Home' News Bulletin : ADA News Bulletin October 2015 Contents 11
DENTAL INSTRUMENTS MATERIALS AND EQUIPMENT
Clinical images and the use of
PERSONAL MOBILE DEVICES
Recently, a guide to the proper use of personal mobile devices
when taking clinical images was produced by the Australian Medical
Association (AMA) and the Medical Indemnity Industry Association
of Australia (MIAA). While this guide was aimed at medical students
and hospital doctors the guidelines equally apply to dentistry.
This article outlines several ethical and legal issues providers of
patient care should be aware of before using a personal mobile
device to transmit clinical images for the purpose of facilitating
GUIDE TO USE OF PERSONAL MOBILE DEVICES
Prime points the guide makes are:
• Prior to taking a clinical photograph, consider the purpose for
which you require the image, and obtain patient consent.
• Ensure the patient understands the reasons for the image, how
it will be used, and to whom it will be shown.
• Always document the consent process in the patient's record.
• Never transmit a clinical image to anyone unless the patient has
consented to do so, or if the patient would reasonably expect you
to send the image for the purpose of their clinical management, or
if you are otherwise permitted to do so by law.
• If the transmission is inadvertently sent to the wrong
recipient then the patient's privacy has been breached. In such
circumstances, advice should be sought from your ADA branch
and/or professional indemnity provider.
• Make sure clinical images are not uploaded to any social media
• Have controls on your mobile device to prevent unauthorised
• Delete any clinical image from the device after saving it to the
EXAMPLES OF BREACH OF CONFIDENTIALITY
Along with these points the AMA provides examples of cases
where patient confidentially has been breached.
In one case report, a patient was having cardiac surgery and
underwent cardiac arrest. A medical student filmed the event on
an iPhone and posted the video on Facebook under "Guess what
happened at work today?"
The AMA defines a clinical image as a photo, video recording or
The clinical image in dentistry may not only be the patient, their
teeth and soft tissues but also an image of a pathology report or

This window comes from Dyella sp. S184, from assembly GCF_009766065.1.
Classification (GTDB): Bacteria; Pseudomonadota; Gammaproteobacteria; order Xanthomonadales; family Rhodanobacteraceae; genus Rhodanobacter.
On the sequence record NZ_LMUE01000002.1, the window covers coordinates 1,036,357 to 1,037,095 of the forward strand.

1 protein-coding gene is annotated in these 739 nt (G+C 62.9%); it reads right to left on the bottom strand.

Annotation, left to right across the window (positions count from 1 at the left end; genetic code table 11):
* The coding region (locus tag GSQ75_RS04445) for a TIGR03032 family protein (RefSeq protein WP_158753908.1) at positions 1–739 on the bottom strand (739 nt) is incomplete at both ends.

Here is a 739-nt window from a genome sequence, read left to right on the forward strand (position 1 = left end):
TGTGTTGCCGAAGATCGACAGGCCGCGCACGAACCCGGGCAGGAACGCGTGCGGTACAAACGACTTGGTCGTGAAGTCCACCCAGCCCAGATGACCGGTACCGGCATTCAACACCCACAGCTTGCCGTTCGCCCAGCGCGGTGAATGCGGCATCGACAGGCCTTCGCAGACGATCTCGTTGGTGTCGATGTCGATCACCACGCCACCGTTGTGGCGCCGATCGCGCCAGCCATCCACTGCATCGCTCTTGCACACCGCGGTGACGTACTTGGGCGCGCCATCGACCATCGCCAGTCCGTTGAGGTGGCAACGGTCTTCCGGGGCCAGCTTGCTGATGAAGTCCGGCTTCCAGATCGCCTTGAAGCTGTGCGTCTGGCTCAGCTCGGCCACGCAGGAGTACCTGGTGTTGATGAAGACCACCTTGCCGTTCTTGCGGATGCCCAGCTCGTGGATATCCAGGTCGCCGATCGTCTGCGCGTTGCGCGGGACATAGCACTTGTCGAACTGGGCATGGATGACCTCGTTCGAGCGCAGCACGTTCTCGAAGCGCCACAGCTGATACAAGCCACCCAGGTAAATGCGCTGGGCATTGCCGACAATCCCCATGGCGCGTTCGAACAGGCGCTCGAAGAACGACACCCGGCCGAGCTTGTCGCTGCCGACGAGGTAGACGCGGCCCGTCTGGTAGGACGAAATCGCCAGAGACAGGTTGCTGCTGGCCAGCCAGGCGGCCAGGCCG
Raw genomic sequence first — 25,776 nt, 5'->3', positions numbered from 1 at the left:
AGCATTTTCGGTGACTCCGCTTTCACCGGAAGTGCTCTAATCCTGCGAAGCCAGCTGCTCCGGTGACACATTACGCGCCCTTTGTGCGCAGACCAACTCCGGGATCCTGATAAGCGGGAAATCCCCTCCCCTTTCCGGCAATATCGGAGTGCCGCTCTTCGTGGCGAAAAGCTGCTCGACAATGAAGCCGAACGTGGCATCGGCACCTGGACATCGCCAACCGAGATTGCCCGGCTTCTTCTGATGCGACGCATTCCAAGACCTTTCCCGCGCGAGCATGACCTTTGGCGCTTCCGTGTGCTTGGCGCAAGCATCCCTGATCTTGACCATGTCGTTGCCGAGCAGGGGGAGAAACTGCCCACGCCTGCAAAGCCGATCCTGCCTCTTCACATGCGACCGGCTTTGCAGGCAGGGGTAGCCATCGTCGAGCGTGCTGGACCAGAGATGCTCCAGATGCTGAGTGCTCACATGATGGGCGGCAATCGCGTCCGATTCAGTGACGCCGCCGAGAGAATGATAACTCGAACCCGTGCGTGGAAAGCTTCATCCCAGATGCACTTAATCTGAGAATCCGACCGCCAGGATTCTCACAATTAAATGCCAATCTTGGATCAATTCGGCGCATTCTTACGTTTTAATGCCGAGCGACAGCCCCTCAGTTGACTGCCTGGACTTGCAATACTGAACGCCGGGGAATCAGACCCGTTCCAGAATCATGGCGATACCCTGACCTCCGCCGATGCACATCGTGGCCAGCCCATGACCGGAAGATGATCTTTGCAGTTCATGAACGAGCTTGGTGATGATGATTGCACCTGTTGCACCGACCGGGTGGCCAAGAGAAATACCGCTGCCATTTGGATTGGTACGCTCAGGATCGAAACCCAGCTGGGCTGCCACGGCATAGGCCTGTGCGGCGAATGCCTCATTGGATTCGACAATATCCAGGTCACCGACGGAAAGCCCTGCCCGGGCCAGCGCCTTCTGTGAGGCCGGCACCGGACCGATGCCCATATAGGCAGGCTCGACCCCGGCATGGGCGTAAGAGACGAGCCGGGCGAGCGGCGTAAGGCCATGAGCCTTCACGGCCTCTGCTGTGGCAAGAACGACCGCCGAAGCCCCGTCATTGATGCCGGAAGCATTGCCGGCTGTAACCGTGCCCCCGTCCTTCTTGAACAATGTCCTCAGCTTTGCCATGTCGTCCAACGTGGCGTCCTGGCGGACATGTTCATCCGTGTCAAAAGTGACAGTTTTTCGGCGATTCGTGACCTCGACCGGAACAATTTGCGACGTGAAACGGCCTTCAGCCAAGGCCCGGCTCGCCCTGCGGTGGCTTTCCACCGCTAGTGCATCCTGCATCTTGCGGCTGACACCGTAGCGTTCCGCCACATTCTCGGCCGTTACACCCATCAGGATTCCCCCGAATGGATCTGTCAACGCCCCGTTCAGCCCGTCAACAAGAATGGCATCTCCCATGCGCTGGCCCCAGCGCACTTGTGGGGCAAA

According to the guide, patients have the right to refuse the
taking of a clinical image. However, the refusal of consent should
not compromise their care where there is a suitable alternative.
Patients have the right to withdraw their consent for an image to be
used but should be informed at the time of gaining consent that,
once an image has been captured and becomes part of the dental
record, it cannot be deleted from the record. A patient's refusal or
withdrawal of consent should also be documented in their record.
The documentation process should include that the image has
been sent on to a senior colleague for comment and the patient
should be informed of the image transmission.
In the case of de-identification of images it should be remembered
some devices contain metadata that could be used to identify an
individual. For example, time/date, details of the device and GPS
location. In de-identifying images care must be taken to remove
Patient images must be treated in exactly the same manner as
other information in their dental record. They can be accessed
for use in legal proceedings and patient complaints. It is also
recommended details be recorded as to who took the image and
the date of capture.
As a recipient of clinical images you are bound by the same legal
and ethical requirements as if you had taken the image. The
practitioner capturing the image has the responsibility for ensuring
the image forms part of the patient's record.
On behalf of the DIME Committee and SPC on e-Health
Reference: Clinical Images and the use of personal medical devices
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